From the very second he stepped to the podium, Craig MacTavish made clear that he wasn’t going to be pleasing anyone with a word he said.
“This availability will not satisfy anyone,” MacTavish said as his opening salvo.
He wasn’t wrong, either, as much of what the Oilers GM said spoke not to what the team would be doing going forward, but rather to how they’re going to continue down the path they’re on because the team, as a whole, has a method and a plan. He said the team is better than their record, and the thing is, he’s right.
In what was a five-minute monologue on how the team should be looking to go forward followed by a twenty-five minute question and answer period, MacTavish took on topics like the culture of the dressing room, sticking with the coaching staff, the draft record, and what moves the team may make.
Simply put, the answer always came back to accountability.
Whether it was the accountability of the players, the accountability of the coaches, or the accountability of management, accountability is the word that will be forever synonymous with this press conference. While talking about what the team needs more of from its player, MacTavish used the word accountability several times.
MacTavish, who made it clear he has only been on the job for 18 months, said the current team, and his impact, can’t be lumped in with what has happened in the past.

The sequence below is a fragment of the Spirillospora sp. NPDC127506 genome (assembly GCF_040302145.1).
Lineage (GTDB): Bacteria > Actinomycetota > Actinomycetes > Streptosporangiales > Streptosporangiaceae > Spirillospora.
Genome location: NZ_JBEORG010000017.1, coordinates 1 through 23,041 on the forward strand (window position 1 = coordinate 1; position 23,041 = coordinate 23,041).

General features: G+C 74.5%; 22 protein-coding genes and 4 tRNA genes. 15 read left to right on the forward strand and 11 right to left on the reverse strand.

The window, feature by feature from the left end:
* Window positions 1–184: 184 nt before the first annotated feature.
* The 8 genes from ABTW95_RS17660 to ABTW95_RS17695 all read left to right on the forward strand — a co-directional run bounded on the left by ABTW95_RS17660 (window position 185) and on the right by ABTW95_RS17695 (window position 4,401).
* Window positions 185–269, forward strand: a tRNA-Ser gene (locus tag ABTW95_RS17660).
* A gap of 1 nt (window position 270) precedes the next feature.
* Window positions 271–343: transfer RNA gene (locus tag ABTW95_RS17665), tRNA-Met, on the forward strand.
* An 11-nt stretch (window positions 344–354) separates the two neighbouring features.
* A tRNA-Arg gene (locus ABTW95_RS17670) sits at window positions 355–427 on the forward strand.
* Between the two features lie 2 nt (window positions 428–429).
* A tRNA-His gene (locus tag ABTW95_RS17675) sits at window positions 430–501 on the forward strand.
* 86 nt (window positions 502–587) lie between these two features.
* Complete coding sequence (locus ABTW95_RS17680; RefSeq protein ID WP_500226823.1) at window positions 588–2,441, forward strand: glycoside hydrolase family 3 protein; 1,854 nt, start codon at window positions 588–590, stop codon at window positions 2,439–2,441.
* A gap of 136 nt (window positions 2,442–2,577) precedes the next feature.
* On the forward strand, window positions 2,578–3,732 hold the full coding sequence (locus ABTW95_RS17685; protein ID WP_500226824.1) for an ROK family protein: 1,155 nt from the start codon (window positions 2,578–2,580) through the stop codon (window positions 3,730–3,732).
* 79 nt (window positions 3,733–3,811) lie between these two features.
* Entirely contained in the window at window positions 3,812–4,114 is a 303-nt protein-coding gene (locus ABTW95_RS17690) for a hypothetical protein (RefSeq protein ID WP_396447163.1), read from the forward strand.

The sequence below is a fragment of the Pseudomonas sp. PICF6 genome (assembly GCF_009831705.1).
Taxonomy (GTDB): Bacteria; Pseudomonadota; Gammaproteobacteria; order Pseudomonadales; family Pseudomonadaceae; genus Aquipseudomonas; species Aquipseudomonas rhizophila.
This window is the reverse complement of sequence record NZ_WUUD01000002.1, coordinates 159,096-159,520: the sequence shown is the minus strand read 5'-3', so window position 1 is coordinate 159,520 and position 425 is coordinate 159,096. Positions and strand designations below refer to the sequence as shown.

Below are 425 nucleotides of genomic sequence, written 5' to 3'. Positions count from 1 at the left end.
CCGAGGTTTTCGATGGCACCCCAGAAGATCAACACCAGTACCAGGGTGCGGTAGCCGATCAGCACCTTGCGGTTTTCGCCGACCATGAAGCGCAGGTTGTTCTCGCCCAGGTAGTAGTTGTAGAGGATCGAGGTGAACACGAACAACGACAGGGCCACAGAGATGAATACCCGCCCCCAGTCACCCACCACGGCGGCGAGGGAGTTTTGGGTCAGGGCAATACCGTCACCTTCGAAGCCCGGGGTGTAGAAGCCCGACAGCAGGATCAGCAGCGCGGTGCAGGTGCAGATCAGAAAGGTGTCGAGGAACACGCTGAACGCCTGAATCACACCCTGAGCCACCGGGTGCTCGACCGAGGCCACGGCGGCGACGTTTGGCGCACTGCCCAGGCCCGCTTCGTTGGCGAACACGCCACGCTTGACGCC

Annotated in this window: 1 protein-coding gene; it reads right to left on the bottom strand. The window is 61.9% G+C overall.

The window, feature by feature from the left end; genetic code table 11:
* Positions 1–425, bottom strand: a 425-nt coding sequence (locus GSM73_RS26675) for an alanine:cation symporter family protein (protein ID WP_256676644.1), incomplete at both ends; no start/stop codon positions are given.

“We’ve made an incredible amount of change, tumultuous change, in our organization,” MacTavish said. “In my mind, we’re all frustrated. I’m pissed off. Nobody lives it more than me. And our fans are pissed off. But we’re going to get to the bottom of it, we’re going to continue to make rational, responsible decisions in spite of the situation we’re in, and that’s the leadership I’m going to provide.”
When MacTavish speaks about rational decisions, what he was alluding to, more than anything, are the repeated calls for the team to blow up its core – the group of Ryan Nugent-Hopkins, Nail Yakupov, Jordan Eberle, and Taylor Hall. Earlier in the press conference, MacTavish addressed the issue in a veiled way, saying the team has, “four or five players” who have significant value.
“I’m not naive enough to think there isn’t going to have to be changes,” MacTavish added.
And one of those changes is down the middle. The 56-year-old GM spoke of his want to bring in another center, something that has been reported for weeks now, but it was followed by MacTavish saying he doesn’t want to make a quick fix. Rather, he prefers to base all of his decisions on maintaining the “long-term vitality” of the franchise.
"I know we're all getting close to reaching our choke point, but that doesn't mean we're going to punt out our three best players," he said. "What I think I have now is a group capable of growth. They're still developing and it's taking time for them to become dominant."
Part of creating that vitality will be improving the draft record, something MacTavish admitted hasn’t been the best in the past, is going to be a sticking point. With few players making the team from outside the first round, MacTavish said it, “undermines the performance of everything (the Oilers) do.”
Things will begin to look up for the Oilers – simply put, they have to, because no team can maintain the awful luck Edmonton has had – but when that will be no one can really know. After 11 straight losses, you would expect the sails to be righted sometime soon, but for now the ship continues sinking.
MacTavish said he hoped the players felt the same way about the current streak. You can be sure they do. Now they need to show the desired results, because otherwise, MacTavish might have no other choice than to look for that quick fix.